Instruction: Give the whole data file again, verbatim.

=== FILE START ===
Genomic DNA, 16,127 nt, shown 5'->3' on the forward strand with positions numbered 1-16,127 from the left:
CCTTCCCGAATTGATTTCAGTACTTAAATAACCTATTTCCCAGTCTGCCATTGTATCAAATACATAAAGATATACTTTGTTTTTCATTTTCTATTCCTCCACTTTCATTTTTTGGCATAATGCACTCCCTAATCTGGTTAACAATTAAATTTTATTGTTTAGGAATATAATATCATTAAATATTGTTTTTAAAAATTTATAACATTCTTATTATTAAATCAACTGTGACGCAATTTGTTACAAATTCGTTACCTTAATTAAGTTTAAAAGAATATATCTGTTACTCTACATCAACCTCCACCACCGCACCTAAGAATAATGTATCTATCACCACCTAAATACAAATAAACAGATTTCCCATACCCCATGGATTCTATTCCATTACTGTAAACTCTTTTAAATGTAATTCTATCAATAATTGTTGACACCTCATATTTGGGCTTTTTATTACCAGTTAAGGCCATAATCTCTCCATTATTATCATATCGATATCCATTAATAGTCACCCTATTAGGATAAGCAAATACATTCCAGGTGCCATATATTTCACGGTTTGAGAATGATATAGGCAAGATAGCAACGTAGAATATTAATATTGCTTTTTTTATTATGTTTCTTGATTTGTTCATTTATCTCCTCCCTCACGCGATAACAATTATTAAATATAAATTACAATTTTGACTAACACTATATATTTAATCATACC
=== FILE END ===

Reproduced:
Genomic DNA, 16,127 nt, shown 5'->3' on the forward strand with positions numbered 1-16,127 from the left:
CCTTCCCGAATTGATTTCAGTACTTAAATAACCTATTTCCCAGTCTGCCATTGTATCAAATACATAAAGATATACTTTGTTTTTCATTTTCTATTCCTCCACTTTCATTTTTTGGCATAATGCACTCCCTAATCTGGTTAACAATTAAATTTTATTGTTTAGGAATATAATATCATTAAATATTGTTTTTAAAAATTTATAACATTCTTATTATTAAATCAACTGTGACGCAATTTGTTACAAATTCGTTACCTTAATTAAGTTTAAAAGAATATATCTGTTACTCTACATCAACCTCCACCACCGCACCTAAGAATAATGTATCTATCACCACCTAAATACAAATAAACAGATTTCCCATACCCCATGGATTCTATTCCATTACTGTAAACTCTTTTAAATGTAATTCTATCAATAATTGTTGACACCTCATATTTGGGCTTTTTATTACCAGTTAAGGCCATAATCTCTCCATTATTATCATATCGATATCCATTAATAGTCACCCTATTAGGATAAGCAAATACATTCCAGGTGCCATATATTTCACGGTTTGAGAATGATATAGGCAAGATAGCAACGTAGAATATTAATATTGCTTTTTTTATTATGTTTCTTGATTTGTTCATTTATCTCCTCCCTCACGCGATAACAATTATTAAATATAAATTACAATTTTGACTAACACTATATATTTAATCATACC